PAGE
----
Alison Formento’s gentle story and Sarah Snow’s amazing collages combine for a powerful message about the environment and what we can do to preserve our oceans.

cover32259-mediumHow Do You Burp in Space? And Other Tips Every Space Tourist Needs to Know by Susan E. Goodman, illustrated by Michael Slack

Want to blast into orbit? Walk on the moon? Snag a personal photo of a shooting star? Well your time is coming! And when it does, you’re going to need How Do You Burp in Space? 

This guide is filled with the kind of information you’d need to plan any vacation including what to pack (hint: no bubble bath or juggling balls!); what to expect from your accomodations (a sleeping bag attached to the wall), and what to do for fun (leapfrog on the moon!). Grounded in the history of space travel and the planned future of space tourism, this guide book will leave young adventurers daydreaming about future intergalactic space vacations. Get ready to rock your rocketship!

Back to School with Audrey Vernick’s Is Your Buffalo Ready for Kindergarten

Today Biblio Links welcomes back one of my favorite authors, Audrey Vernick!

As kids head back to school, I thought this would be the perfect time to introduce (or reintroduce) readers to the charming picture book Is Your Buffalo Ready for Kindergarten?

In tongue-in-cheek style, Vernick advises buffalo owners everywhere  how to prepare their buffalos for that all-important first day of Kindergarten. My own kids and students laugh out loud at the buffalo’s antics, but the true message  of acceptance shines through. Although diversity is never mentioned in the text, Daniel Jennewein’s illustrations of the students in the buffalo’s classroom reflects a variety of ethic backgrounds.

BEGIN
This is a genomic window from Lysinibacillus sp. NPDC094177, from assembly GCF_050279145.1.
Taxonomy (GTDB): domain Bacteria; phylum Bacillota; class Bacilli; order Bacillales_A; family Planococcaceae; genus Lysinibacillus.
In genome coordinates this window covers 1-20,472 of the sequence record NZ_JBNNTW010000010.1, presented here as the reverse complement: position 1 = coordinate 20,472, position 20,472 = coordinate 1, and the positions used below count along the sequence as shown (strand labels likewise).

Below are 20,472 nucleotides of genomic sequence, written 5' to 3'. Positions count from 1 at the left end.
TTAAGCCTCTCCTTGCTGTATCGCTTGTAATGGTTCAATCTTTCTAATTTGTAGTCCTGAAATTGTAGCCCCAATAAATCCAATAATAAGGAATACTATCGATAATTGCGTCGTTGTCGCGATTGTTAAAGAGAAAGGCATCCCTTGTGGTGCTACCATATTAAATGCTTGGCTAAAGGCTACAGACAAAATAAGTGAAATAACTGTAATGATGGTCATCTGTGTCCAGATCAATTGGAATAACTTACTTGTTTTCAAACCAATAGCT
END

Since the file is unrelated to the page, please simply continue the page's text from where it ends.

My son gave this book to his Kindergarten teacher last year when we met her for the first time at Open House in August, and I think it would make the perfect gift for the newly-minted Kindergartener in your family or neighborhood.

I asked Audrey about ways in which readers connect with Is Your Buffalo Ready for Kindergarten?

Biblio Links: A student walks into my library and I think: That kid needs a copy of  Is Your Buffalo Ready for Kindergarten? Who is this kid?Audrey Vernick: The  year this book was published, I heard from a kindergarten teacher who had a student who was having a very hard time at the start of the year. Inexplicably, the only way he could get through those first few days was if the teacher let him hold my book. That touched my heart–the kind of response you can’t even conceive of when writing a book. So I guess you could say the child who needs a copy of Is Your Buffalo Ready for Kindergarten? might be one who, at the start of the year, has not yet found her way. Of course, it might also be a child who likes a silly book. Or one who wonders, as I did, what chewing cud really means.

Biblio Links: If we were to peek into a classroom where a teacher is using your book in a lesson or with a small group, what might we see?

Audrey Vernick: This is another one of those things that I never came close to envisioning during the writing/editing process–but this book really lends itself to classroom use. You might see anything from hoof painting to hula hoop Venn diagrams to cave drawings to the creation of a class guide just in case a buffalo happens to show up one day. Or, you might hear a whole classroom, as one, moaning “Eeeeeeeeeewwwwwwwwwwwwwwwwwwww!” when you reach the page that describes what cud chewing is.

 Biblio LinksWhere can teachers, librarians and students learn more about you and your book?
Audrey Vernick: Cover your ears, Natalie. There’s an incredible, brilliant, superfun discussion and activity guide for using IS YOUR BUFFALO READY FOR KINDERGARTEN? on my website created by the divine Natalie Lorenzi. (
And this page has a bio and a link to recent interviews:
My website also has information about my school visits, other books, reviews, and there’s a page (with link to a free downloadable buffalo door hanger coloring sheet) for this book’s sequel, TEACH YOUR BUFFALO TO PLAY DRUMS.

Biblio Links: I’ll also add the Buffalo’s Facebook page here. Thanks for stopping by, Audrey!

Check out Audrey’s middle grade novel, Water Balloon, and her other picture books, Bark and Tim,  Is Your Buffalo Ready for Kindergarten? and Teach Your Buffalo To Play The Drums, and picture book biographies She Loved Baseball: The Effa Manley Story and Brothers At Bat.

Click here for some buffalo love, including a starred review from Publisher’s Weekly.

I’d love to hear from other teachers and librarians, parents and grandparents, aunts and uncles…what book(s) do you recommend to ease first day of school jitters?

The Nitty Gritty~

Publisher: Balzer + Bray

Publication Date: July 2010

ISBN-13: 978-0061762758

Interest Level: Ages 4 and up

Number of Pages: 32

Thanks to the fabulous bloggers at Teach Mentor Texts for today’s meme!